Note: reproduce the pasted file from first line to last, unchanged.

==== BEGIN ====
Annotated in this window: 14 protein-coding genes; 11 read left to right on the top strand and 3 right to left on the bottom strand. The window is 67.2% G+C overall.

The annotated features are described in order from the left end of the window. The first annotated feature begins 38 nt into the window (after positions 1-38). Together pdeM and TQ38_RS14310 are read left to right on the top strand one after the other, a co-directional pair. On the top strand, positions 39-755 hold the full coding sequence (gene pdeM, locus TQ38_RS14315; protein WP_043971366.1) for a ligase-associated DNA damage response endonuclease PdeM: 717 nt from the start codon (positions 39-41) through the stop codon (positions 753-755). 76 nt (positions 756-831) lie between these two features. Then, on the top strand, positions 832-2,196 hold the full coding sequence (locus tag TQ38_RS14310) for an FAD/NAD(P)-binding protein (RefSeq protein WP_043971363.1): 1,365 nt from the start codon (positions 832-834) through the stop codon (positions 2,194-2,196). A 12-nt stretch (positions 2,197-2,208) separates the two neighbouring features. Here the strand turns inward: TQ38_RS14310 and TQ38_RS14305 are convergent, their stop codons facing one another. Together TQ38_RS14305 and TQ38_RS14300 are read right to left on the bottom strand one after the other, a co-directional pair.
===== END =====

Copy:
Annotated in this window: 14 protein-coding genes; 11 read left to right on the top strand and 3 right to left on the bottom strand. The window is 67.2% G+C overall.

The annotated features are described in order from the left end of the window. The first annotated feature begins 38 nt into the window (after positions 1-38). Together pdeM and TQ38_RS14310 are read left to right on the top strand one after the other, a co-directional pair. On the top strand, positions 39-755 hold the full coding sequence (gene pdeM, locus TQ38_RS14315; protein WP_043971366.1) for a ligase-associated DNA damage response endonuclease PdeM: 717 nt from the start codon (positions 39-41) through the stop codon (positions 753-755). 76 nt (positions 756-831) lie between these two features. Then, on the top strand, positions 832-2,196 hold the full coding sequence (locus tag TQ38_RS14310) for an FAD/NAD(P)-binding protein (RefSeq protein WP_043971363.1): 1,365 nt from the start codon (positions 832-834) through the stop codon (positions 2,194-2,196). A 12-nt stretch (positions 2,197-2,208) separates the two neighbouring features. Here the strand turns inward: TQ38_RS14310 and TQ38_RS14305 are convergent, their stop codons facing one another. Together TQ38_RS14305 and TQ38_RS14300 are read right to left on the bottom strand one after the other, a co-directional pair.